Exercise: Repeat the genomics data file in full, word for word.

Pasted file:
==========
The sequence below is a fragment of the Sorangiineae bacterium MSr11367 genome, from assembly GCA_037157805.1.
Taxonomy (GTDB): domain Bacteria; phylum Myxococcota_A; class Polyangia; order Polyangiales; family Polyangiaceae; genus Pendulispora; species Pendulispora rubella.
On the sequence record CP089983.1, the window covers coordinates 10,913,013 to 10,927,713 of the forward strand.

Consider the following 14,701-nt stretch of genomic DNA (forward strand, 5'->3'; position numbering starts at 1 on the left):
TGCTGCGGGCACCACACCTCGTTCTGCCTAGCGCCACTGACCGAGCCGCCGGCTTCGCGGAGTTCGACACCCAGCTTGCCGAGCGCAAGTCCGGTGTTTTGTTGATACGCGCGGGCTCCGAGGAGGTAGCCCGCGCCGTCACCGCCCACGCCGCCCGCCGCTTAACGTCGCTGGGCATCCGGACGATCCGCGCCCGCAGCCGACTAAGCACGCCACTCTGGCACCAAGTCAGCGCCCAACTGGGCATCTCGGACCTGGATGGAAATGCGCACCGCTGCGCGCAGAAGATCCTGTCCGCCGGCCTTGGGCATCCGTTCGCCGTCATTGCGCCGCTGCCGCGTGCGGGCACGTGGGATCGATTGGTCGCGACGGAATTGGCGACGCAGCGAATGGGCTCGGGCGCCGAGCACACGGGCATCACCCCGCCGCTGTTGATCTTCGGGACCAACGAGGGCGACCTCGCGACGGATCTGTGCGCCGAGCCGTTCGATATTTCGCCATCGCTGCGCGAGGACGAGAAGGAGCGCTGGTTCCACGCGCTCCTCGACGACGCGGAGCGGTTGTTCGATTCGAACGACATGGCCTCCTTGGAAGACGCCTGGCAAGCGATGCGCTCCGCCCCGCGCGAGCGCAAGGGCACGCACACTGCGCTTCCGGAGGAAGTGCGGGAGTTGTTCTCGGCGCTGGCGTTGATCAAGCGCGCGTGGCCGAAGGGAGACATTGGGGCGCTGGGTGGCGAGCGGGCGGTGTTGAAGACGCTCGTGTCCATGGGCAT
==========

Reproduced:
The sequence below is a fragment of the Sorangiineae bacterium MSr11367 genome, from assembly GCA_037157805.1.
Taxonomy (GTDB): domain Bacteria; phylum Myxococcota_A; class Polyangia; order Polyangiales; family Polyangiaceae; genus Pendulispora; species Pendulispora rubella.
On the sequence record CP089983.1, the window covers coordinates 10,913,013 to 10,927,713 of the forward strand.

Consider the following 14,701-nt stretch of genomic DNA (forward strand, 5'->3'; position numbering starts at 1 on the left):
TGCTGCGGGCACCACACCTCGTTCTGCCTAGCGCCACTGACCGAGCCGCCGGCTTCGCGGAGTTCGACACCCAGCTTGCCGAGCGCAAGTCCGGTGTTTTGTTGATACGCGCGGGCTCCGAGGAGGTAGCCCGCGCCGTCACCGCCCACGCCGCCCGCCGCTTAACGTCGCTGGGCATCCGGACGATCCGCGCCCGCAGCCGACTAAGCACGCCACTCTGGCACCAAGTCAGCGCCCAACTGGGCATCTCGGACCTGGATGGAAATGCGCACCGCTGCGCGCAGAAGATCCTGTCCGCCGGCCTTGGGCATCCGTTCGCCGTCATTGCGCCGCTGCCGCGTGCGGGCACGTGGGATCGATTGGTCGCGACGGAATTGGCGACGCAGCGAATGGGCTCGGGCGCCGAGCACACGGGCATCACCCCGCCGCTGTTGATCTTCGGGACCAACGAGGGCGACCTCGCGACGGATCTGTGCGCCGAGCCGTTCGATATTTCGCCATCGCTGCGCGAGGACGAGAAGGAGCGCTGGTTCCACGCGCTCCTCGACGACGCGGAGCGGTTGTTCGATTCGAACGACATGGCCTCCTTGGAAGACGCCTGGCAAGCGATGCGCTCCGCCCCGCGCGAGCGCAAGGGCACGCACACTGCGCTTCCGGAGGAAGTGCGGGAGTTGTTCTCGGCGCTGGCGTTGATCAAGCGCGCGTGGCCGAAGGGAGACATTGGGGCGCTGGGTGGCGAGCGGGCGGTGTTGAAGACGCTCGTGTCCATGGGCAT